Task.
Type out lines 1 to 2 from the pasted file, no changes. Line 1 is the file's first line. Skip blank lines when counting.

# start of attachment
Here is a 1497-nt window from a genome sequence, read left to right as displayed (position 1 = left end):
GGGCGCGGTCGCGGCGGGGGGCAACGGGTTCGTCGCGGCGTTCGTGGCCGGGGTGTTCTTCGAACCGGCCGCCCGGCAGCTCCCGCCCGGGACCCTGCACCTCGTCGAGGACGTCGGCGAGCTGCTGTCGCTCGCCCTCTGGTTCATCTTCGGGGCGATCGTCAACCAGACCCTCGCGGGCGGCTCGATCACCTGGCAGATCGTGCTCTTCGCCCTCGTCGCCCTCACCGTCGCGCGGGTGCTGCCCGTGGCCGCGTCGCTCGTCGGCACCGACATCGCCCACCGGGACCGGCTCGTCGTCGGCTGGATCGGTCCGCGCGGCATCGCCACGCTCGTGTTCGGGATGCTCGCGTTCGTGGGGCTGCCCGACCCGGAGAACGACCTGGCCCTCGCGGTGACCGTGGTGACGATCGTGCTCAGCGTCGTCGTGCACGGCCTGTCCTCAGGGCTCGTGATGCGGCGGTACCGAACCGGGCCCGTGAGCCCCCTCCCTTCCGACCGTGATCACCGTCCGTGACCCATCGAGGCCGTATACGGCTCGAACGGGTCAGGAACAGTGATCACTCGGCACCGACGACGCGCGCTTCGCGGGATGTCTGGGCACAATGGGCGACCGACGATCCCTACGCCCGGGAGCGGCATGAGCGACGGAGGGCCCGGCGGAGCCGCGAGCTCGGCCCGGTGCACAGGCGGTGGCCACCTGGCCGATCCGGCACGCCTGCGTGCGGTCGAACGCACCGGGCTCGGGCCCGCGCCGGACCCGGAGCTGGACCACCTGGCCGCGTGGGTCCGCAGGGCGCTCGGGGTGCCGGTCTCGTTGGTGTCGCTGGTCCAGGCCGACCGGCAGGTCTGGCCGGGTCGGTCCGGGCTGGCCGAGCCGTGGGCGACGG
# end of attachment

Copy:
Here is a 1497-nt window from a genome sequence, read left to right as displayed (position 1 = left end):
GGGCGCGGTCGCGGCGGGGGGCAACGGGTTCGTCGCGGCGTTCGTGGCCGGGGTGTTCTTCGAACCGGCCGCCCGGCAGCTCCCGCCCGGGACCCTGCACCTCGTCGAGGACGTCGGCGAGCTGCTGTCGCTCGCCCTCTGGTTCATCTTCGGGGCGATCGTCAACCAGACCCTCGCGGGCGGCTCGATCACCTGGCAGATCGTGCTCTTCGCCCTCGTCGCCCTCACCGTCGCGCGGGTGCTGCCCGTGGCCGCGTCGCTCGTCGGCACCGACATCGCCCACCGGGACCGGCTCGTCGTCGGCTGGATCGGTCCGCGCGGCATCGCCACGCTCGTGTTCGGGATGCTCGCGTTCGTGGGGCTGCCCGACCCGGAGAACGACCTGGCCCTCGCGGTGACCGTGGTGACGATCGTGCTCAGCGTCGTCGTGCACGGCCTGTCCTCAGGGCTCGTGATGCGGCGGTACCGAACCGGGCCCGTGAGCCCCCTCCCTTCCGACCGTGATCACCGTCCGTGACCCATCGAGGCCGTATACGGCTCGAACGGGTCAGGAACAGTGATCACTCGGCACCGACGACGCGCGCTTCGCGGGATGTCTGGGCACAATGGGCGACCGACGATCCCTACGCCCGGGAGCGGCATGAGCGACGGAGGGCCCGGCGGAGCCGCGAGCTCGGCCCGGTGCACAGGCGGTGGCCACCTGGCCGATCCGGCACGCCTGCGTGCGGTCGAACGCACCGGGCTCGGGCCCGCGCCGGACCCGGAGCTGGACCACCTGGCCGCGTGGGTCCGCAGGGCGCTCGGGGTGCCGGTCTCGTTGGTGTCGCTGGTCCAGGCCGACCGGCAGGTCTGGCCGGGTCGGTCCGGGCTGGCCGAGCCGTGGGCGACGG